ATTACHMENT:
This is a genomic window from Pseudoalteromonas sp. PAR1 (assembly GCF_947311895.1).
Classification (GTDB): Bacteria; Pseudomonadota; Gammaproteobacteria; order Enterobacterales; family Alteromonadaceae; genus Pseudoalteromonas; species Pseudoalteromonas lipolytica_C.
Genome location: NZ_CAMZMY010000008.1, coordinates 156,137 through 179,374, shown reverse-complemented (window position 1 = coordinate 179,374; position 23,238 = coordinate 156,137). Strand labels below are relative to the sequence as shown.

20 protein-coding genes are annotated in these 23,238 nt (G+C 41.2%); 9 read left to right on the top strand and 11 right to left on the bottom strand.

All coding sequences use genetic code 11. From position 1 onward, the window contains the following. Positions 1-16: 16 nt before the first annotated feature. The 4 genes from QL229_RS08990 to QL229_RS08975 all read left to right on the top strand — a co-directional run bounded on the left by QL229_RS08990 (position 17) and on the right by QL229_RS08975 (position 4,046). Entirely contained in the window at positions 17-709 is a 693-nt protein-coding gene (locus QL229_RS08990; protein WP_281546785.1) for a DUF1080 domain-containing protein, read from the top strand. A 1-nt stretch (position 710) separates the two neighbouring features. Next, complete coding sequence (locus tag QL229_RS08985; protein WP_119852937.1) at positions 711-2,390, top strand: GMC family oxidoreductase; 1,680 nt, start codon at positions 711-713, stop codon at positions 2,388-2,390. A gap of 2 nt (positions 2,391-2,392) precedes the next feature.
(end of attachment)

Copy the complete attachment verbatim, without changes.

This is a genomic window from Pseudoalteromonas sp. PAR1 (assembly GCF_947311895.1).
Classification (GTDB): Bacteria; Pseudomonadota; Gammaproteobacteria; order Enterobacterales; family Alteromonadaceae; genus Pseudoalteromonas; species Pseudoalteromonas lipolytica_C.
Genome location: NZ_CAMZMY010000008.1, coordinates 156,137 through 179,374, shown reverse-complemented (window position 1 = coordinate 179,374; position 23,238 = coordinate 156,137). Strand labels below are relative to the sequence as shown.

20 protein-coding genes are annotated in these 23,238 nt (G+C 41.2%); 9 read left to right on the top strand and 11 right to left on the bottom strand.

All coding sequences use genetic code 11. From position 1 onward, the window contains the following. Positions 1-16: 16 nt before the first annotated feature. The 4 genes from QL229_RS08990 to QL229_RS08975 all read left to right on the top strand — a co-directional run bounded on the left by QL229_RS08990 (position 17) and on the right by QL229_RS08975 (position 4,046). Entirely contained in the window at positions 17-709 is a 693-nt protein-coding gene (locus QL229_RS08990; protein WP_281546785.1) for a DUF1080 domain-containing protein, read from the top strand. A 1-nt stretch (position 710) separates the two neighbouring features. Next, complete coding sequence (locus tag QL229_RS08985; protein WP_119852937.1) at positions 711-2,390, top strand: GMC family oxidoreductase; 1,680 nt, start codon at positions 711-713, stop codon at positions 2,388-2,390. A gap of 2 nt (positions 2,391-2,392) precedes the next feature.